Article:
This can be a touchy subject to be dealt with delicately. This is why I’m staying anonymous for now on the forum. After I read Walton’s book on Old Testament Theology, my pastor suggested reading also Waltke’s OT Theology. After a couple chapters on Genesis, I was pleasantly surprised to see he thinks EC makes the most sense. This may be my inroad to bringing up the issue with my pastor in the coming months.

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That is good to have an understanding pastor. Often time they understand the dynamics of the church much better than we do. By the way, just to clarify, I was referring to how often fundamentalist types react in hurtful ways, not that you would be hurtful. I reread my post and saw how ambiguous my wording was. Sorry.

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Thank you! You had a good pastoral attitude, too. No, I didn’t get that impression at all. It’s easy to react irritably when one is afraid, and it certainly would have been my fault if I’d brought that up in SS in that way and someone reacted that way (even though our church is usually quite understanding and compassionate). I was very impressed that my pastor was willing to even discuss this, and consider an old earth point of view.

Just be aware that Walke resigned from RTS after a video interview he did for BioLogos.

Yeah, I wonder if my pastor knew that when he recommended it. Do you know if Waltke recanted his view?

No. Clarified his view, maybe. I’m going to edit my first post to make it more accurate too.

It is disheartening to see how just opening up to the discussion can result in career disasters. Of course, we never know all the factors involved but we do know that leadership in institutions is motivated more by politics and donations than reason.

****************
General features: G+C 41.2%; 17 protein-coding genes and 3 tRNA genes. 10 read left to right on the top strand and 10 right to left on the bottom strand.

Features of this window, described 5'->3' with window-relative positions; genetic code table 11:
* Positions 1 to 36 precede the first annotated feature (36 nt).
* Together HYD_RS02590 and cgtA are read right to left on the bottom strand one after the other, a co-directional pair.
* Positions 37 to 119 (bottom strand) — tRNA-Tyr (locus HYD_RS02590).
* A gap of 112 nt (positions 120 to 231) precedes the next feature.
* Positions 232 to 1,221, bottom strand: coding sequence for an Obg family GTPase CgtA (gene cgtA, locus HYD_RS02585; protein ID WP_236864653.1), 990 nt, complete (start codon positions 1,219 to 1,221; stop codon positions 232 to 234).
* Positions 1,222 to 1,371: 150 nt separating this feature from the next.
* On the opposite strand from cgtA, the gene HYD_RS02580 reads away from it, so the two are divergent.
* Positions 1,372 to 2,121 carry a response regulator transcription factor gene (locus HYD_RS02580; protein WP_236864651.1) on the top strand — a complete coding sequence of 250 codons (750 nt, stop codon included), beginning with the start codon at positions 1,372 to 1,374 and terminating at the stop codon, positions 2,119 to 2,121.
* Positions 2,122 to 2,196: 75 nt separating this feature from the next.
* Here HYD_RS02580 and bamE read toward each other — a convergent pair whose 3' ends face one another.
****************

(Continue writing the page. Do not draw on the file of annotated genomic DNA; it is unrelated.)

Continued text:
I don’t want to go off on a tangent too much, but some groups require belief in eternal conscious torment (eg, Trinity Western and ABWE). However, Paul wrote not to condemn the one whose faith is weak in Romans 14:1 (thus, unnecessarily exclusive); that’s a good lesson for me. It sounds like Waltke left so as to avoid offending his coworkers.

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I recently finished reading Lamoureux’s book as well (and also finished his online course just before Christmas as well as recently heard him speak in person as well). I’d suggest that his arguments are essentially Scriptural arguments and that is why I found them so compelling (along with John Walton’s work). If Lamoureux would have come along and said - “Well, the science says this so that’s that.” I’d have not had much time for him. But that’s not what he does. He shows very clearly from a hermeneutical, isagogical, and exegetical approach that the fundamentalist reading of Genesis is not the only reading…and is likely rather unfaithful to the text. Though it rattled my cage a bit, and caused me some serious re-evaluation, I think fundamentally he’s correct. I’m not convinced by all his conclusions, and in some cases I don’t see why some of his conclusions necessarily follow from what he has proposed…but in general I find his work extremely helpful.

I’m also similarly fond of John Walton’s work. Though Lamoureux and Walton don’t come out at the same positions (as I gather) both have been helpful as I continue to wrestle with the Word of God.


I agree! I don’t know anyone else who has the depth and breadth of experience–theology PhD and evolutionary biology PhD, with ongoing publishing of papers. I had his course and read his book, too–both were very helpful to me.

@DOL, Thanks very much.

“Let your conversation be always full of grace, seasoned with salt, so that you may know how to answer everyone.” -Colossians 4:6